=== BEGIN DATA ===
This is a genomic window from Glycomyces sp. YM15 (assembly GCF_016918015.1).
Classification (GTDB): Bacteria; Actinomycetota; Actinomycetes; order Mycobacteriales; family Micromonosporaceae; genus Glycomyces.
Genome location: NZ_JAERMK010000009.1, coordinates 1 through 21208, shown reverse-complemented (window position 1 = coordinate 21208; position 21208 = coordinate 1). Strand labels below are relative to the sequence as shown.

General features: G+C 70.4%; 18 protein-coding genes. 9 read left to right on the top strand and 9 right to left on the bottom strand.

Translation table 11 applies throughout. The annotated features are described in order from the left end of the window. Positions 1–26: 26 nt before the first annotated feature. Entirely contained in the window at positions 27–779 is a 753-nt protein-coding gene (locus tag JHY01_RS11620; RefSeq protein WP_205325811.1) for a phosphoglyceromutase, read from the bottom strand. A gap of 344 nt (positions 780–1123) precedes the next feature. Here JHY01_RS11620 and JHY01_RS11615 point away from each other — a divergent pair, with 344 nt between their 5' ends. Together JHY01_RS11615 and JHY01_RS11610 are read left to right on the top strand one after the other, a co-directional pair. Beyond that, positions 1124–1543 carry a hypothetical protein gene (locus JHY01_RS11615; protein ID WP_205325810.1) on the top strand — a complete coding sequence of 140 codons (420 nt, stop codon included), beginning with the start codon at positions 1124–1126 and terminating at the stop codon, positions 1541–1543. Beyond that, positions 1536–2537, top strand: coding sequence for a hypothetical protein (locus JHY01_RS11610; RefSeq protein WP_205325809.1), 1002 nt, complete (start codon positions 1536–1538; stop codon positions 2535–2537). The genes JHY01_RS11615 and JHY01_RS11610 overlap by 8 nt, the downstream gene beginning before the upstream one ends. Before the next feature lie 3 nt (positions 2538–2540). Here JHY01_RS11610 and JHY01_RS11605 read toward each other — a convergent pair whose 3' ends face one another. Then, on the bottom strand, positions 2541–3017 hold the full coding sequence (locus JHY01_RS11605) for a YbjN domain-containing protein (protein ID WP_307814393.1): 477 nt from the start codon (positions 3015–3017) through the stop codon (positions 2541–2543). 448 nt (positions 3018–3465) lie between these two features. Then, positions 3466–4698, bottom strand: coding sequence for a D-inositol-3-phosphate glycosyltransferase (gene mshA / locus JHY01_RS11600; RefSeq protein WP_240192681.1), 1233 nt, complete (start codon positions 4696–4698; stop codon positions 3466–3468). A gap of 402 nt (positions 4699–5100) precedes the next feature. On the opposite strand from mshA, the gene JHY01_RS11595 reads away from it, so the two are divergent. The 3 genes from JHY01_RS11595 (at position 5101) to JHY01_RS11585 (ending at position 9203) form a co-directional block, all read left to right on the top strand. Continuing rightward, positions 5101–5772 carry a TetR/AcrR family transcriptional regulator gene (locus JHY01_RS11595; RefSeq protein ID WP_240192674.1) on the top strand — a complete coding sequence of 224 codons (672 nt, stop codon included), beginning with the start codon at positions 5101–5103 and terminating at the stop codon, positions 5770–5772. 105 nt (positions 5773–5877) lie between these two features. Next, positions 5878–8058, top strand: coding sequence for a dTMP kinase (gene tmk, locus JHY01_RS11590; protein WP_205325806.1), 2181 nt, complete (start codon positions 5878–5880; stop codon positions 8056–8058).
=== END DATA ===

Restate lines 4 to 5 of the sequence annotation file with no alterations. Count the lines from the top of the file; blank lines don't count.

General features: G+C 70.4%; 18 protein-coding genes. 9 read left to right on the top strand and 9 right to left on the bottom strand.

Translation table 11 applies throughout. The annotated features are described in order from the left end of the window. Positions 1–26: 26 nt before the first annotated feature. Entirely contained in the window at positions 27–779 is a 753-nt protein-coding gene (locus tag JHY01_RS11620; RefSeq protein WP_205325811.1) for a phosphoglyceromutase, read from the bottom strand. A gap of 344 nt (positions 780–1123) precedes the next feature. Here JHY01_RS11620 and JHY01_RS11615 point away from each other — a divergent pair, with 344 nt between their 5' ends. Together JHY01_RS11615 and JHY01_RS11610 are read left to right on the top strand one after the other, a co-directional pair. Beyond that, positions 1124–1543 carry a hypothetical protein gene (locus JHY01_RS11615; protein ID WP_205325810.1) on the top strand — a complete coding sequence of 140 codons (420 nt, stop codon included), beginning with the start codon at positions 1124–1126 and terminating at the stop codon, positions 1541–1543. Beyond that, positions 1536–2537, top strand: coding sequence for a hypothetical protein (locus JHY01_RS11610; RefSeq protein WP_205325809.1), 1002 nt, complete (start codon positions 1536–1538; stop codon positions 2535–2537). The genes JHY01_RS11615 and JHY01_RS11610 overlap by 8 nt, the downstream gene beginning before the upstream one ends. Before the next feature lie 3 nt (positions 2538–2540). Here JHY01_RS11610 and JHY01_RS11605 read toward each other — a convergent pair whose 3' ends face one another. Then, on the bottom strand, positions 2541–3017 hold the full coding sequence (locus JHY01_RS11605) for a YbjN domain-containing protein (protein ID WP_307814393.1): 477 nt from the start codon (positions 3015–3017) through the stop codon (positions 2541–2543). 448 nt (positions 3018–3465) lie between these two features. Then, positions 3466–4698, bottom strand: coding sequence for a D-inositol-3-phosphate glycosyltransferase (gene mshA / locus JHY01_RS11600; RefSeq protein WP_240192681.1), 1233 nt, complete (start codon positions 4696–4698; stop codon positions 3466–3468). A gap of 402 nt (positions 4699–5100) precedes the next feature. On the opposite strand from mshA, the gene JHY01_RS11595 reads away from it, so the two are divergent. The 3 genes from JHY01_RS11595 (at position 5101) to JHY01_RS11585 (ending at position 9203) form a co-directional block, all read left to right on the top strand. Continuing rightward, positions 5101–5772 carry a TetR/AcrR family transcriptional regulator gene (locus JHY01_RS11595; RefSeq protein ID WP_240192674.1) on the top strand — a complete coding sequence of 224 codons (672 nt, stop codon included), beginning with the start codon at positions 5101–5103 and terminating at the stop codon, positions 5770–5772. 105 nt (positions 5773–5877) lie between these two features. Next, positions 5878–8058, top strand: coding sequence for a dTMP kinase (gene tmk, locus JHY01_RS11590; protein WP_205325806.1), 2181 nt, complete (start codon positions 5878–5880; stop codon positions 8056–8058).